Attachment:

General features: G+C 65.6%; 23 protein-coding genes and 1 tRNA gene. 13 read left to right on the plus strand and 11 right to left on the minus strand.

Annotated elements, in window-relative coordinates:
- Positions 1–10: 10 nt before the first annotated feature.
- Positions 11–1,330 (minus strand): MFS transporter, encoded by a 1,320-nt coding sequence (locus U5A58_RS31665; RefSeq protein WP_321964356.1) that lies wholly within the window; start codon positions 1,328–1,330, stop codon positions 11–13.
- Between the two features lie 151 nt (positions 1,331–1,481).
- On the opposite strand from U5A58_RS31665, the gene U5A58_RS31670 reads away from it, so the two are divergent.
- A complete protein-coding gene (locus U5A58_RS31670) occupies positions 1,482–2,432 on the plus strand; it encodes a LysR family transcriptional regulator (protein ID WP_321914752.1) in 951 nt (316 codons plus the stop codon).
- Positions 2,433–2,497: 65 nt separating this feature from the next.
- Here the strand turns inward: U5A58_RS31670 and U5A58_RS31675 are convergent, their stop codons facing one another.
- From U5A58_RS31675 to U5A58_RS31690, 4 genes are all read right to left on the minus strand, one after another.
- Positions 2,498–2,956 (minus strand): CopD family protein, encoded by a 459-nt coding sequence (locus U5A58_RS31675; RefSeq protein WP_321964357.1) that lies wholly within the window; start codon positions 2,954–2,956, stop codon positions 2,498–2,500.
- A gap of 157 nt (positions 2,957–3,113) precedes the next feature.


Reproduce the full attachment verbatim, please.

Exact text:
General features: G+C 65.6%; 23 protein-coding genes and 1 tRNA gene. 13 read left to right on the plus strand and 11 right to left on the minus strand.

Annotated elements, in window-relative coordinates:
- Positions 1–10: 10 nt before the first annotated feature.
- Positions 11–1,330 (minus strand): MFS transporter, encoded by a 1,320-nt coding sequence (locus U5A58_RS31665; RefSeq protein WP_321964356.1) that lies wholly within the window; start codon positions 1,328–1,330, stop codon positions 11–13.
- Between the two features lie 151 nt (positions 1,331–1,481).
- On the opposite strand from U5A58_RS31665, the gene U5A58_RS31670 reads away from it, so the two are divergent.
- A complete protein-coding gene (locus U5A58_RS31670) occupies positions 1,482–2,432 on the plus strand; it encodes a LysR family transcriptional regulator (protein ID WP_321914752.1) in 951 nt (316 codons plus the stop codon).
- Positions 2,433–2,497: 65 nt separating this feature from the next.
- Here the strand turns inward: U5A58_RS31670 and U5A58_RS31675 are convergent, their stop codons facing one another.
- From U5A58_RS31675 to U5A58_RS31690, 4 genes are all read right to left on the minus strand, one after another.
- Positions 2,498–2,956 (minus strand): CopD family protein, encoded by a 459-nt coding sequence (locus U5A58_RS31675; RefSeq protein WP_321964357.1) that lies wholly within the window; start codon positions 2,954–2,956, stop codon positions 2,498–2,500.
- A gap of 157 nt (positions 2,957–3,113) precedes the next feature.